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AT&T is making a rather nerdy announcement Tuesday about "white box" networking gear, but it's actually a rather big deal. Last week, the company started putting real network traffic onto hardware that it put together from a variety of chip, hardware and software partners. The test network gear comes in a couple flavors and was placed in San Francisco and Washington, D.C.

Who is involved: AT&T is working with a tiny software start-up SnapRoute, which was started by a bunch of ex-Apple employees. Chip partners include Barefoot Networks, Broadcom, and Intel, while units of Delta Electronics and Edgecore Networks assembled the gear to AT&T's specifications.

Who is on the outside looking in: Traditional network gear makers Cisco and Juniper Networks aren't part of this and risk losing out on some serious business down the road unless they get a lot cheaper and more open, as this opens the door for AT&T to make its own networking gear.

Why it matters: Not only can white box gear be a lot cheaper to install, support and service, but AT&T also has far greater visibility into what's going on inside. With the test gear, AT&T executives say they can literally see what is happening with each packet of data, allowing for greater security as well as potentially opening the door to new lines of business. AT&T CTO Andre Fuetsch compared the increased visibility to the difference between an X-Ray and an MRI.

Go deeper

Caitlin Owens, author of Vitals
3 hours ago - Health

Pfizer CEO feels "liberated" after taking COVID vaccine

Pfizer CEO Albert Bourla. Photo: "Axios on HBO"

Pfizer CEO Albert Bourla tells "Axios on HBO" that he recently received his first of two doses of the company's coronavirus vaccine.

Why it matters: Bourla told CNBC in December that company polling found that one of the most effective ways to increase confidence in the vaccine was to have the CEO take it.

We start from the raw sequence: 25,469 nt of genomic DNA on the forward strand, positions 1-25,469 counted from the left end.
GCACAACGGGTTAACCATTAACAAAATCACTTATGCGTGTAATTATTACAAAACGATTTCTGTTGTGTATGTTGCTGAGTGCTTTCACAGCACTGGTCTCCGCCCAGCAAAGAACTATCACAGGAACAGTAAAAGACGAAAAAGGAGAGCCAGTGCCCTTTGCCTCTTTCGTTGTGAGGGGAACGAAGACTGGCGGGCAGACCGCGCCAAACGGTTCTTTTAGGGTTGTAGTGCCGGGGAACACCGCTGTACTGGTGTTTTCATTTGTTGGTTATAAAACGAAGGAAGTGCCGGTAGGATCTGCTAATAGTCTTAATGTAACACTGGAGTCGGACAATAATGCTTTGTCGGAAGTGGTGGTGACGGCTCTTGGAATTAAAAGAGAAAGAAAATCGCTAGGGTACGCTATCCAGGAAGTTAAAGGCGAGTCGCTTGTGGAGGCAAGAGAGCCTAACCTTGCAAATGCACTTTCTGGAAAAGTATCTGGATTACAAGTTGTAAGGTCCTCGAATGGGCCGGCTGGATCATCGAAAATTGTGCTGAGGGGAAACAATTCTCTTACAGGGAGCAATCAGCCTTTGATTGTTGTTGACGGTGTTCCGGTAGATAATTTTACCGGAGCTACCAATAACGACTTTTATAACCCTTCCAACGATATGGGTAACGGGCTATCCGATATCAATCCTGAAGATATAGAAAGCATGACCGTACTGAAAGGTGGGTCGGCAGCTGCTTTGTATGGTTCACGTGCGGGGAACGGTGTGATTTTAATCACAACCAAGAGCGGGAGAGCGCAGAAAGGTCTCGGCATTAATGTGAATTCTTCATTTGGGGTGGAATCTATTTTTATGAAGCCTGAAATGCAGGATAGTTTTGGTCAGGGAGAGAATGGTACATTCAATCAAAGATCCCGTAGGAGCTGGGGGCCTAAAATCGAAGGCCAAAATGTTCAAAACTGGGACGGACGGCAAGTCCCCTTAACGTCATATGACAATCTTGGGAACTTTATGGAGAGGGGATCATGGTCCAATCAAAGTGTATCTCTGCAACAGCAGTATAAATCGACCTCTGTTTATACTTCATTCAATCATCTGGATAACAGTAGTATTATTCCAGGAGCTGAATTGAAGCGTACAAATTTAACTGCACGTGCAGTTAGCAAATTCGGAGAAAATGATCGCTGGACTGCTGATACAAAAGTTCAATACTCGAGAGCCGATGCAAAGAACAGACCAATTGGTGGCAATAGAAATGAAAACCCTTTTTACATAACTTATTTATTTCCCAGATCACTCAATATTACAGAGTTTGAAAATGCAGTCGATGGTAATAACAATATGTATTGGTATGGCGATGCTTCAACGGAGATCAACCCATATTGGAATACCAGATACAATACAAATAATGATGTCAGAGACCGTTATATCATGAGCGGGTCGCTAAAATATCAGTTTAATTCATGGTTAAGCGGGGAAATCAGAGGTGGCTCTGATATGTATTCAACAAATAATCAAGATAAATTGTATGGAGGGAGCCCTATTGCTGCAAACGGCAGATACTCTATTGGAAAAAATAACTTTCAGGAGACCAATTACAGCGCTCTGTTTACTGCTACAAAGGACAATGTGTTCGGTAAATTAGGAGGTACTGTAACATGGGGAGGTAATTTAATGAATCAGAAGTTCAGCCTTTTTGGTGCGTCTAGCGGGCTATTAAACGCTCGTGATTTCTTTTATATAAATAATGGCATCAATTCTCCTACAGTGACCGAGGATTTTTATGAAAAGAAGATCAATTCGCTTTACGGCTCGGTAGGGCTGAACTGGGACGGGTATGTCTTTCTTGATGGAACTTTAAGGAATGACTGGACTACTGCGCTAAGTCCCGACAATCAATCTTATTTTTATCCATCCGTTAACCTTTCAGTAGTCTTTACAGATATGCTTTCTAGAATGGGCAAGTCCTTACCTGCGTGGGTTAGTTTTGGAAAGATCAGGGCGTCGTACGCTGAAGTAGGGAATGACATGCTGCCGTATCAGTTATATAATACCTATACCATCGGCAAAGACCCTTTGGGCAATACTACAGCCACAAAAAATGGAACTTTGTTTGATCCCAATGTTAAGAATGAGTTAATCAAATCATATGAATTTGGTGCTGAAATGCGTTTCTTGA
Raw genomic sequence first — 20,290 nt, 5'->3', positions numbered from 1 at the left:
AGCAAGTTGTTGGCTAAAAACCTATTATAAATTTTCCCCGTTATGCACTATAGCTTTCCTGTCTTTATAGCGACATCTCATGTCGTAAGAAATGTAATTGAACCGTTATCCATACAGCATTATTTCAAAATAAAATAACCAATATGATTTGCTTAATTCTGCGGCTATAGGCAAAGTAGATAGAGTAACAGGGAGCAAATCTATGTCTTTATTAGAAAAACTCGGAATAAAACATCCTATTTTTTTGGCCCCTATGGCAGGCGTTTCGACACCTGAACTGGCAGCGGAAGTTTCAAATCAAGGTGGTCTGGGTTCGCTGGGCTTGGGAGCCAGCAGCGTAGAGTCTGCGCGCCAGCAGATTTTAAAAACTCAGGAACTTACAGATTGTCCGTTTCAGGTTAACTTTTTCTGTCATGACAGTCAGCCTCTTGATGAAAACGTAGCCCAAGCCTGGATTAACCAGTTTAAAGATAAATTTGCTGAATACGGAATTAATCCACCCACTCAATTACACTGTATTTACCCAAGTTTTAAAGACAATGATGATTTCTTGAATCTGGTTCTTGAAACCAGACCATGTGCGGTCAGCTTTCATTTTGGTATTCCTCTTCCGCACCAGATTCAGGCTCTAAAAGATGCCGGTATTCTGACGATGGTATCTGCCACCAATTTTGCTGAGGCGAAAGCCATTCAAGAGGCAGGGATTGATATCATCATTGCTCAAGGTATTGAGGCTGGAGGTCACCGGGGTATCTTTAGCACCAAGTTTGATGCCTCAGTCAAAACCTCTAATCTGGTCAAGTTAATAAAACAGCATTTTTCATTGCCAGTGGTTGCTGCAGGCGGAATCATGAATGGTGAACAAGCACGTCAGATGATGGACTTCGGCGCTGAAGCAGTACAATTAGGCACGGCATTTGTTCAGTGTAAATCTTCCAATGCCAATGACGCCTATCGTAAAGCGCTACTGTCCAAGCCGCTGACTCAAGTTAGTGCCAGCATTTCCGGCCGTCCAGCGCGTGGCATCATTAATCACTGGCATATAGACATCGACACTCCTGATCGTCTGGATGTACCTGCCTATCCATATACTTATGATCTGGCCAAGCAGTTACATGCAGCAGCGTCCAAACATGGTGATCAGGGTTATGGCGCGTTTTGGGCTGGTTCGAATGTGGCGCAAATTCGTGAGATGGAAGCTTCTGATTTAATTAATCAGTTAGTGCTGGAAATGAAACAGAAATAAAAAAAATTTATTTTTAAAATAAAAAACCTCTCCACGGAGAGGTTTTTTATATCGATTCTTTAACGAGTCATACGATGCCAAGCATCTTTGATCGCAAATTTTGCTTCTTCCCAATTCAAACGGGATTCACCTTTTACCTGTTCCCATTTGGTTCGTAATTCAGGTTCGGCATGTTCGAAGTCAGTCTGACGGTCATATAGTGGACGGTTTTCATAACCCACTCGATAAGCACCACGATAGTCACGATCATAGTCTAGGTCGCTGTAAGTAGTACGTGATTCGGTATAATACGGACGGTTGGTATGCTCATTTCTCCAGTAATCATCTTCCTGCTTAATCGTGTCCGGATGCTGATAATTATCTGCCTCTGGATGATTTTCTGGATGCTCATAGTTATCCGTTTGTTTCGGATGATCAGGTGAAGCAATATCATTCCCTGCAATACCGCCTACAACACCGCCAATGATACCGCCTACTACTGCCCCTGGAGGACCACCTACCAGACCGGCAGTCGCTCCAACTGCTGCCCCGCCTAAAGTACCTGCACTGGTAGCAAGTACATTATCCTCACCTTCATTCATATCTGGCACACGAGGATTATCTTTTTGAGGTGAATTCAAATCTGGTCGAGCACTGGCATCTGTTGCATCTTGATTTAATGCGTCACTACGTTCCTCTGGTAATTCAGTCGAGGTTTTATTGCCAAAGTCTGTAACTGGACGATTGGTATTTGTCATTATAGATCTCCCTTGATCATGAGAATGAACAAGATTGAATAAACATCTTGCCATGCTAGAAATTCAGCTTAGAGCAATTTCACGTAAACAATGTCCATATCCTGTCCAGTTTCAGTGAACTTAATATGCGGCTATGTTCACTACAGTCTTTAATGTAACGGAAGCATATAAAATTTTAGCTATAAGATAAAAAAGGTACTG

Dan Primack, author of Pro Rata
3 hours ago - Economy & Business

Ripple CEO: SEC lawsuit is "bad for crypto" in the U.S.

Ripple CEO Brad Garlinghouse tells "Axios on HBO" that if his company loses a lawsuit brought by U.S. regulators, it would put the country at a competitive disadvantage when it comes to cryptocurrencies.

Between the lines: The SEC in December sued Ripple, and Garlinghouse personally, for allegedly selling over $1.3 billion in unregistered securities. Ripple's response is that its cryptocurrency, called XRP, didn't require registration because it's an asset rather than a security.

Caitlin Owens, author of Vitals
3 hours ago - Health

Pfizer CEO: "It will be terrible" if COVID-19 vaccine prices limit access

Pfizer CEO Albert Bourla told "Axios on HBO" that it "will be terrible for society" if the price of coronavirus vaccines ever prohibits some people from taking them.

Why it matters: Widespread uptake of the vaccine — which might require annual booster shots — will reduce the risk of the virus continuing to spread and mutate, but it's unclear who will pay for future shots or how much they'll cost.